If you live at an odd-numbered house, we'd probably recommend you get loading up on extra-strong locks as soon as you can.
Leicestershire Police have revealed that a pilot scheme has been running for the last three months where burglaries at odd-numbered houses were not fully investigated by one police force.
With cuts in central government funding already at £33.9m over the last year and more expected, police are under pressure to cut costs and had found in a previous piece of analysis by East Midlands Special Operations Unit (EMSOU) that forensic investigations were of limited value: of 1,172 attempted burglary scenes, few had any forensic evidence and only 33 suspects had been identified. They therefore ran the experiment, with Police and Crime Commissioner Sir Clive Loader unaware of it.
Leicestershire Police then stated that the pilot scheme had had no adverse effect on public satisfaction or crime rates. We suspect that public satisfaction may have been lower had they known that that they were not getting the 'full service' as they lived at number 7 and not number 8.
Jo Ashworth, the director of forensic sciences within the unit explained that, "The pilot was developed to look at what value forensic teams bring to the detection of attempt burglaries. "At a time when we are operating within reduced budgets, it is even more critical that we make the absolute best use of our crime scene investigators' time."
Leicestershire's Deputy Chief Constable Roger Bannister added that "This pilot suggests that we may need to reconsider how best to deploy crime scene investigators, especially if we are currently sending them automatically to scenes where, despite their professionalism and expertise, there is no evidence for them to retrieve."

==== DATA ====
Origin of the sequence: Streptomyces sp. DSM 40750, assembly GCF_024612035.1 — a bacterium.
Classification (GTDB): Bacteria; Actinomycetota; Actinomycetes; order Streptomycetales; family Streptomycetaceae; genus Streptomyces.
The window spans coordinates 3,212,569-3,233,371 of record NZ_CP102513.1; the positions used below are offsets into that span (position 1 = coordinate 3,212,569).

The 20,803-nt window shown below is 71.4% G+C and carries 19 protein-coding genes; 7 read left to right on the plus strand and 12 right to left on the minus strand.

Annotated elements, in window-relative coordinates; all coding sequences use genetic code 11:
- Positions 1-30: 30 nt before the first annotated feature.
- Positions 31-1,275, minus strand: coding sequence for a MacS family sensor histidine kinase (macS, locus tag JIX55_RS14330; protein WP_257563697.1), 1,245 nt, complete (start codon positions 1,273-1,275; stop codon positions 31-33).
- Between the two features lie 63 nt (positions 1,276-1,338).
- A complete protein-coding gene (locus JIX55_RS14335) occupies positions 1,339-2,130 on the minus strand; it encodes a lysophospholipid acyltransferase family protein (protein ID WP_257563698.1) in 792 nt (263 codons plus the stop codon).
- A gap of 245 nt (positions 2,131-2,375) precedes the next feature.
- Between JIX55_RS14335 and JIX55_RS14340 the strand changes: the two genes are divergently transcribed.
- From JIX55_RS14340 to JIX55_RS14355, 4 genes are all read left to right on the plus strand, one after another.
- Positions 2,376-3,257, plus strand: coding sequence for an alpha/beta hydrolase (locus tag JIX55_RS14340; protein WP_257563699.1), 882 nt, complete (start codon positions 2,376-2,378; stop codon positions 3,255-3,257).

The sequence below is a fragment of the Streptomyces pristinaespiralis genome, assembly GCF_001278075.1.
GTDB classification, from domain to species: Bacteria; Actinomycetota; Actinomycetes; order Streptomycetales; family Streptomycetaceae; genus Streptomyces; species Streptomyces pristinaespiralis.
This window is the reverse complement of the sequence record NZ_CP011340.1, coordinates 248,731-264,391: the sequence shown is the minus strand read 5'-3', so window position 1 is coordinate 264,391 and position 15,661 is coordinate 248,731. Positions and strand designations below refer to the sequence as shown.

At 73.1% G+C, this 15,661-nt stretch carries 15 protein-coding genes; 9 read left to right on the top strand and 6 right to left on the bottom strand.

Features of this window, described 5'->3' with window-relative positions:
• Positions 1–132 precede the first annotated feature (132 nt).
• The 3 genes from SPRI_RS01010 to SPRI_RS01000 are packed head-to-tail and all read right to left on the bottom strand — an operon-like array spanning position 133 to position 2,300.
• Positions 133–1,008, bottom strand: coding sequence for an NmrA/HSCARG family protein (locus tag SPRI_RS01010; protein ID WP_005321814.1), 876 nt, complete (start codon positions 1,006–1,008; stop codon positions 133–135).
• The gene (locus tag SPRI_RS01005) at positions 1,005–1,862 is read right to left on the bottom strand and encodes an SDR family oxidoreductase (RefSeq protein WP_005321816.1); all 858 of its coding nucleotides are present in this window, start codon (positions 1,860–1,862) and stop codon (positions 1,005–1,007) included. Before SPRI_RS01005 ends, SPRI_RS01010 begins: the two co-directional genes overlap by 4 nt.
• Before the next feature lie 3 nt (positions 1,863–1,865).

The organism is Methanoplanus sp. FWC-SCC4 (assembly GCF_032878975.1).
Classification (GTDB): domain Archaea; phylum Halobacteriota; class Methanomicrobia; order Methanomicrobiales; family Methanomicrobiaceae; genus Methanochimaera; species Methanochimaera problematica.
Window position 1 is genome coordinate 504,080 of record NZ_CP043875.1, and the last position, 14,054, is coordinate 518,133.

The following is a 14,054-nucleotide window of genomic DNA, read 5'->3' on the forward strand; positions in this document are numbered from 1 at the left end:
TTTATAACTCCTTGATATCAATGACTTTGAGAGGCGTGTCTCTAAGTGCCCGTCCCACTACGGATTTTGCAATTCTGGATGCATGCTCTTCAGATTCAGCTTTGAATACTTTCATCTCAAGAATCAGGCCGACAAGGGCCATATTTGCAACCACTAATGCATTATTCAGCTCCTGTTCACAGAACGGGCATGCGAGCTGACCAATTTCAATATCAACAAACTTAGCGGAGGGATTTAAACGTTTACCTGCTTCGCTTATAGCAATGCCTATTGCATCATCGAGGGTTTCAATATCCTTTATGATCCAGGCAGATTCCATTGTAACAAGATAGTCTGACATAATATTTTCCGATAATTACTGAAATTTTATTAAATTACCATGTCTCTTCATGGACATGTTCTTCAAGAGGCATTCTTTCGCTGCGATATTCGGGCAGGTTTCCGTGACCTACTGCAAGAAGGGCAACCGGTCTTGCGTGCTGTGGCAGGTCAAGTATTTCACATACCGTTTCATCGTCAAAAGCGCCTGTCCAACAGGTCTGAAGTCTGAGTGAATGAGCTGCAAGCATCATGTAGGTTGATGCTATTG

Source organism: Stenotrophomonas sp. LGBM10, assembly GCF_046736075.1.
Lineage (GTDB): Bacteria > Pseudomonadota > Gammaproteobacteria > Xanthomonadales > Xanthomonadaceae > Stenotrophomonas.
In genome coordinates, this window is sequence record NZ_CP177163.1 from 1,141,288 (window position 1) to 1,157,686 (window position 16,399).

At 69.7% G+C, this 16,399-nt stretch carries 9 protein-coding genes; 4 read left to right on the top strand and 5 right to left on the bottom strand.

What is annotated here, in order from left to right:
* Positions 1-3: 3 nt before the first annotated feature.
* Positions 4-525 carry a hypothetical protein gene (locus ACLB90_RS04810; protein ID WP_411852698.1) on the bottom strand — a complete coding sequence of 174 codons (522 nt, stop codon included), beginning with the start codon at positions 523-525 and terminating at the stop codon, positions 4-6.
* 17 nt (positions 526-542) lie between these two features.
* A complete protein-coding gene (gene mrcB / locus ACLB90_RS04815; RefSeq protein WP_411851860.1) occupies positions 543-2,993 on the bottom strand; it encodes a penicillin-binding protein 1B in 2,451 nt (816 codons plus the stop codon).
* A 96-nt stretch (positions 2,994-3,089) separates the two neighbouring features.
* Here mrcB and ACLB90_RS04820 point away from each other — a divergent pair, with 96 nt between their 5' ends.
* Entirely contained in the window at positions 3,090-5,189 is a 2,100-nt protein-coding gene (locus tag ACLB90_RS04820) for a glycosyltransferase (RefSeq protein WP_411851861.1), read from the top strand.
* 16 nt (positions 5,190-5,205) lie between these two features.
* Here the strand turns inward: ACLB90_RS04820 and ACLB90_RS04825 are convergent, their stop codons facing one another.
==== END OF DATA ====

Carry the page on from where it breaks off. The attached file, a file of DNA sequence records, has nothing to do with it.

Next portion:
But don't worry - apparently forensic teams were still sent to burglaries that happened on properties containing vulnerable people, or if they were thought to be part of a wider crime pattern. So that's a relief.
Eric Tindall of Melton Mowbray Neighbourhood Watch said: "If you live on one side of the street you're going to get the 100% support and services from our police force, and on the other side you're going to get what's left over. It does announce to the criminal element, that they can go down one side of the street not being so cautious as to what they get up to, but on the other side they are going to be more cautious."
Meanwhile, Leicester South MP Jonathan Ashworth called the scheme "ridiculous and haphazard" and said he would be writing to the home secretary and chief constable.
Olwen Edwards, from Victim Support in Leicestershire, said: "All victims of crime deserve their cases to be robustly investigated. This may not always involve collecting forensic evidence, but where this doesn't happen, the police should explain the reasons why."